Winds of Change


What fell last night as a serene blanket of snow, covering the city in a cosmetic masque of the fairytale variety, is now swirling round in a satanically tormented confusion.

Should it be snow or water? Should it fly or settle? Assuming it should fly, which way should it go? Should it whistle past the unsuspecting pedestrian, blinding them like smoke, or should it stick to them like tar? It just isn't sure. Likewise, the wind isn't sure which way to travel or at what speed; so it has settled for every direction and every speed.

I think I would offend no-one by saying today's weather in Reykjavík is bad. Or at least it was for the entire time it took me to write the first paragraph - since then, the sky has actually turned blue and I can now see the small island of Engey just off the shore. Serious.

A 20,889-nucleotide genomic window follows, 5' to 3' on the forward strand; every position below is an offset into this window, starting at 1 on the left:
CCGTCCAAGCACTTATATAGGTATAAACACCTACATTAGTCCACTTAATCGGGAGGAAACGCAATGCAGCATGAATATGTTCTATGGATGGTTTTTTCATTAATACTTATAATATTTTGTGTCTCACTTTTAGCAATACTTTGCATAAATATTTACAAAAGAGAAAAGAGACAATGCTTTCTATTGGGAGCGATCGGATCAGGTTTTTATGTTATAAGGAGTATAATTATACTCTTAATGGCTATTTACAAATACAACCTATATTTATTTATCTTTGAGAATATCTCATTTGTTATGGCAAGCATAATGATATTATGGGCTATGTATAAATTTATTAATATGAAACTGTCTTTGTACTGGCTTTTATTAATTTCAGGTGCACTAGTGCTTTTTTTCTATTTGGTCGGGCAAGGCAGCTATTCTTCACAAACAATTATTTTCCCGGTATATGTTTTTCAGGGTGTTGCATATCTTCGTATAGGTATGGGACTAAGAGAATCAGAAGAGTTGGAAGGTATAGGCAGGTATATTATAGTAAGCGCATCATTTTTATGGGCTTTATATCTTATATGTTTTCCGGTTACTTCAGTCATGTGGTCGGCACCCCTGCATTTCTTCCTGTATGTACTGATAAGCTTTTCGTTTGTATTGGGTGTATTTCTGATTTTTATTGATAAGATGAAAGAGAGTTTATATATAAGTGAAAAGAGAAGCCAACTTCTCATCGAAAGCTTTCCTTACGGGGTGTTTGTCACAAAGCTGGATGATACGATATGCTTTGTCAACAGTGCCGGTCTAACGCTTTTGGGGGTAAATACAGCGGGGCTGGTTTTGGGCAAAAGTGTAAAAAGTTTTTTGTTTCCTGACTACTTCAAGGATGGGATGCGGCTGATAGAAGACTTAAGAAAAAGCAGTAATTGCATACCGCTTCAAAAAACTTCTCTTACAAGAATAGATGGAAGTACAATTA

It's not as if I went off for coffee in the middle, or had a short nap; that's just the way the weather works in Iceland. You may or may not be familiar with the old Icelandic saying: "If you don't like the weather, wait ten minutes and it'll probably change", but I never took it literally before.

Other people will swear the saying ends: "Wait ten minutes and it'll probably get worse", which seems cynical, but on the other hand, the sky has just gone grey again.

AE [email protected]

Views expressed here are the author's own and do not necessarily reflect the opinions of Iceland Review.